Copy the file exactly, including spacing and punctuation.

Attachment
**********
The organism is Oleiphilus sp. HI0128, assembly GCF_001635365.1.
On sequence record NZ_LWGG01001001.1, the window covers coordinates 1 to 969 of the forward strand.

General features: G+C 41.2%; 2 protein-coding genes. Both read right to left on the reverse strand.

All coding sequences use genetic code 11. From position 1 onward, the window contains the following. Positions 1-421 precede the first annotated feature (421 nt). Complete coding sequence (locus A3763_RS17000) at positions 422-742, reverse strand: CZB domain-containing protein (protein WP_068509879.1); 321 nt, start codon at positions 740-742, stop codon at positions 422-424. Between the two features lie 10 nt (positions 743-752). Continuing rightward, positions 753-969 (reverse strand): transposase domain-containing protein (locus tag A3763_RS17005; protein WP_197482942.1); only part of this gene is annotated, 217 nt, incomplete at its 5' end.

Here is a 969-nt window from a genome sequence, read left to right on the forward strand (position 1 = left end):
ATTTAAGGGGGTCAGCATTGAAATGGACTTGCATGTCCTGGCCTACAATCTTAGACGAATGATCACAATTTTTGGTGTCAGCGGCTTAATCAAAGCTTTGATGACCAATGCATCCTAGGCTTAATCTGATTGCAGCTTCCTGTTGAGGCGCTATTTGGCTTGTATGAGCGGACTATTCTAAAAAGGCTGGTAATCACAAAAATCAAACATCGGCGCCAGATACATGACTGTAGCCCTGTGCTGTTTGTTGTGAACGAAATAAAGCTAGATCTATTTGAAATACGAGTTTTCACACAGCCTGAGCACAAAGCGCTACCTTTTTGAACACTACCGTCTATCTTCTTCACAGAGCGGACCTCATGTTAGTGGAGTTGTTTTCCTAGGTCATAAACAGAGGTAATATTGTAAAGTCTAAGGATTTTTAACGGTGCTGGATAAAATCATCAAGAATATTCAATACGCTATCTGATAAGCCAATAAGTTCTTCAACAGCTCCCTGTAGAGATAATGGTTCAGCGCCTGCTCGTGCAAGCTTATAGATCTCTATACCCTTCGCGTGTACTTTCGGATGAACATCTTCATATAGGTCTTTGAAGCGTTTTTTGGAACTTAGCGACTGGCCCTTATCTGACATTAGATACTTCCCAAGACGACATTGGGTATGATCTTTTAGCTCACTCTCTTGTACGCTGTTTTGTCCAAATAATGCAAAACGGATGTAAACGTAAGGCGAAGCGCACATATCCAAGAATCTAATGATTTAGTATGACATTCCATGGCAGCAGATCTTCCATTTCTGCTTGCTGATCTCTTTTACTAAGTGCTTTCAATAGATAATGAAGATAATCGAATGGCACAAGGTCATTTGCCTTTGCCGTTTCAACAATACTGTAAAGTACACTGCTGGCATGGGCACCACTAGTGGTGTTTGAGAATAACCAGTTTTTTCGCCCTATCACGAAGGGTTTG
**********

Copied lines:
The organism is Oleiphilus sp. HI0128, assembly GCF_001635365.1.
On sequence record NZ_LWGG01001001.1, the window covers coordinates 1 to 969 of the forward strand.

General features: G+C 41.2%; 2 protein-coding genes. Both read right to left on the reverse strand.

All coding sequences use genetic code 11. From position 1 onward, the window contains the following. Positions 1-421 precede the first annotated feature (421 nt). Complete coding sequence (locus A3763_RS17000) at positions 422-742, reverse strand: CZB domain-containing protein (protein WP_068509879.1); 321 nt, start codon at positions 740-742, stop codon at positions 422-424. Between the two features lie 10 nt (positions 743-752). Continuing rightward, positions 753-969 (reverse strand): transposase domain-containing protein (locus tag A3763_RS17005; protein WP_197482942.1); only part of this gene is annotated, 217 nt, incomplete at its 5' end.

Here is a 969-nt window from a genome sequence, read left to right on the forward strand (position 1 = left end):
ATTTAAGGGGGTCAGCATTGAAATGGACTTGCATGTCCTGGCCTACAATCTTAGACGAATGATCACAATTTTTGGTGTCAGCGGCTTAATCAAAGCTTTGATGACCAATGCATCCTAGGCTTAATCTGATTGCAGCTTCCTGTTGAGGCGCTATTTGGCTTGTATGAGCGGACTATTCTAAAAAGGCTGGTAATCACAAAAATCAAACATCGGCGCCAGATACATGACTGTAGCCCTGTGCTGTTTGTTGTGAACGAAATAAAGCTAGATCTATTTGAAATACGAGTTTTCACACAGCCTGAGCACAAAGCGCTACCTTTTTGAACACTACCGTCTATCTTCTTCACAGAGCGGACCTCATGTTAGTGGAGTTGTTTTCCTAGGTCATAAACAGAGGTAATATTGTAAAGTCTAAGGATTTTTAACGGTGCTGGATAAAATCATCAAGAATATTCAATACGCTATCTGATAAGCCAATAAGTTCTTCAACAGCTCCCTGTAGAGATAATGGTTCAGCGCCTGCTCGTGCAAGCTTATAGATCTCTATACCCTTCGCGTGTACTTTCGGATGAACATCTTCATATAGGTCTTTGAAGCGTTTTTTGGAACTTAGCGACTGGCCCTTATCTGACATTAGATACTTCCCAAGACGACATTGGGTATGATCTTTTAGCTCACTCTCTTGTACGCTGTTTTGTCCAAATAATGCAAAACGGATGTAAACGTAAGGCGAAGCGCACATATCCAAGAATCTAATGATTTAGTATGACATTCCATGGCAGCAGATCTTCCATTTCTGCTTGCTGATCTCTTTTACTAAGTGCTTTCAATAGATAATGAAGATAATCGAATGGCACAAGGTCATTTGCCTTTGCCGTTTCAACAATACTGTAAAGTACACTGCTGGCATGGGCACCACTAGTGGTGTTTGAGAATAACCAGTTTTTTCGCCCTATCACGAAGGGTTTG